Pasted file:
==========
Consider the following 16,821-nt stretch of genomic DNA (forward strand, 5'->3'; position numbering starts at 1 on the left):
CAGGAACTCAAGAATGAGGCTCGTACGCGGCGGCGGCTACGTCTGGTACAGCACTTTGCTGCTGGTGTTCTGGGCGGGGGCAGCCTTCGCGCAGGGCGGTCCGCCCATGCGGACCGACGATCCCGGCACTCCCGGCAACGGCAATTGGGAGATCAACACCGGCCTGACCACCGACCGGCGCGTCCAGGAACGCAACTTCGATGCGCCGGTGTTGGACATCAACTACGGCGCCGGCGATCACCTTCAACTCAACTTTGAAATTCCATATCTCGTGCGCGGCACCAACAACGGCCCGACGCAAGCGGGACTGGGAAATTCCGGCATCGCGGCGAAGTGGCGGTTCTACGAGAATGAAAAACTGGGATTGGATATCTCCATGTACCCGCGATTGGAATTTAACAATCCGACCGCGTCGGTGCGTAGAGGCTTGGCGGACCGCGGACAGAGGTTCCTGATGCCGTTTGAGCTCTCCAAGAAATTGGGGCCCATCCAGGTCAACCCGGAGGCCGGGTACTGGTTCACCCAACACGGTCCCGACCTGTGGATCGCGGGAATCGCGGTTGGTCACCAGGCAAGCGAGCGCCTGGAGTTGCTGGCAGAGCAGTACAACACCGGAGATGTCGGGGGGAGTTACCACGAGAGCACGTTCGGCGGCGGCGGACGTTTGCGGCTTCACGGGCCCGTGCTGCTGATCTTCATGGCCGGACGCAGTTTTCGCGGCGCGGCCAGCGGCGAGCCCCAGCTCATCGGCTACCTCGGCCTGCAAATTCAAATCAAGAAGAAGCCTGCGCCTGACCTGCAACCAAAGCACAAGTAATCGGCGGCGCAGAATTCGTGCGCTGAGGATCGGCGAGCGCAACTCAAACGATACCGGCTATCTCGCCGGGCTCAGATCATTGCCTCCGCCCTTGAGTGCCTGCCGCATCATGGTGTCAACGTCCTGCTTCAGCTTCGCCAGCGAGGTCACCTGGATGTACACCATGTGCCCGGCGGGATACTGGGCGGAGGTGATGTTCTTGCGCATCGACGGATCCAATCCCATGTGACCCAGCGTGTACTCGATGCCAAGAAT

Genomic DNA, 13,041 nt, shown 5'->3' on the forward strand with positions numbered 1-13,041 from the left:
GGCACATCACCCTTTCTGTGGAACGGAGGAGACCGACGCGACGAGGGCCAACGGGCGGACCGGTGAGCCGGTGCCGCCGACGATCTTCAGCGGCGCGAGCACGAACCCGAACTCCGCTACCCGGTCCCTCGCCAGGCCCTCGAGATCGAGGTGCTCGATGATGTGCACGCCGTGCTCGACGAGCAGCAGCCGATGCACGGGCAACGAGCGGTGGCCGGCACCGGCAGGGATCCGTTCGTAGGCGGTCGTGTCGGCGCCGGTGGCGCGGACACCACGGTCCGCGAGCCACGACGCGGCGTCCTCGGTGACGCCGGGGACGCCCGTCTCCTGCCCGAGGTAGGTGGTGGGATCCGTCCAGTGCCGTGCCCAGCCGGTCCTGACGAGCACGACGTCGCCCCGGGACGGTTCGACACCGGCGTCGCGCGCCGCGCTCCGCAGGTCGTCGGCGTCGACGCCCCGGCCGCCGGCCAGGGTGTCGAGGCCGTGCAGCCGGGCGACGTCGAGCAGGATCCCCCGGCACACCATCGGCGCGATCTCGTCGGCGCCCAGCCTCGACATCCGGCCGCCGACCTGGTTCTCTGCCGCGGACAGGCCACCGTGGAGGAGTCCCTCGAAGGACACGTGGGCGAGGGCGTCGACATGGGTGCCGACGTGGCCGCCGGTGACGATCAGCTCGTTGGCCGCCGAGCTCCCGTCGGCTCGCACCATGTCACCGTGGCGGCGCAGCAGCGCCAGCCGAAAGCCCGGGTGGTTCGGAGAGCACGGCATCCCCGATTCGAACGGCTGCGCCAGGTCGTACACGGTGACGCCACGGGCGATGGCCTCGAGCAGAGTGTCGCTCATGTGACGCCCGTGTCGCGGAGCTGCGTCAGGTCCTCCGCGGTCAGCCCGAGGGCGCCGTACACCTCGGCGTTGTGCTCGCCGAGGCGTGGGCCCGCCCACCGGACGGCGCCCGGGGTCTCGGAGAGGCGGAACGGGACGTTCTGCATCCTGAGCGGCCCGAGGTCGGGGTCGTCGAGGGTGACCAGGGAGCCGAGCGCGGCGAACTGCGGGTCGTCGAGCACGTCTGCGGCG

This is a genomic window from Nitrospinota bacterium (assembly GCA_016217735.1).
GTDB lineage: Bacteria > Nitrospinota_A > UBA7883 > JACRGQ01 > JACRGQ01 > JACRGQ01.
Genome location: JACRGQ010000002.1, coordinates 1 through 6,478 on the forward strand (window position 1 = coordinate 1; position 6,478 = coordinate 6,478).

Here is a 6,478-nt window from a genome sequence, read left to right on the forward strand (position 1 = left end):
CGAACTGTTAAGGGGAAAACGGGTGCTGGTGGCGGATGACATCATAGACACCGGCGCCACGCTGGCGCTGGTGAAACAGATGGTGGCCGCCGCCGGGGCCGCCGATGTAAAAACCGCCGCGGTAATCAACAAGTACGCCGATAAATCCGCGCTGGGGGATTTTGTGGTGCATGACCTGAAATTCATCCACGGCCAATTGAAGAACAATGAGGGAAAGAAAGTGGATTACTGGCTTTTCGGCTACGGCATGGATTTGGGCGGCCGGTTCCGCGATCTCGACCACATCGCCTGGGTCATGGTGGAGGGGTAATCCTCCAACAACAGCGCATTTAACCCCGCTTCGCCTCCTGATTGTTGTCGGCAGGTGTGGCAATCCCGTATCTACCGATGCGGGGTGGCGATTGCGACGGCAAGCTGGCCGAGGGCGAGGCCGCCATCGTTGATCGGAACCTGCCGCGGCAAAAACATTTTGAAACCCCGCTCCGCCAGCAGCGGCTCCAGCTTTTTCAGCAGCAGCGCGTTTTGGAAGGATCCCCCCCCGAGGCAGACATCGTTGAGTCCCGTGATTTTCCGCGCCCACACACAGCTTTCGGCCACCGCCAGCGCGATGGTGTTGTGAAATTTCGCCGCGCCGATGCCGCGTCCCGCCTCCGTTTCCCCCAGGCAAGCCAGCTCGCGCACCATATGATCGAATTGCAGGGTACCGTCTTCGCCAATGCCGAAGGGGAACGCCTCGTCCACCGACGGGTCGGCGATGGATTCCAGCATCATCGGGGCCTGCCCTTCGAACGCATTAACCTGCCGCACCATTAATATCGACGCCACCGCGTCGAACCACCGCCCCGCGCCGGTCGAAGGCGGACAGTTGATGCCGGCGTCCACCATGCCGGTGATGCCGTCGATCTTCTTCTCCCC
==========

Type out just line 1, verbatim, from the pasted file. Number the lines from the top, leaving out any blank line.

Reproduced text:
Consider the following 16,821-nt stretch of genomic DNA (forward strand, 5'->3'; position numbering starts at 1 on the left):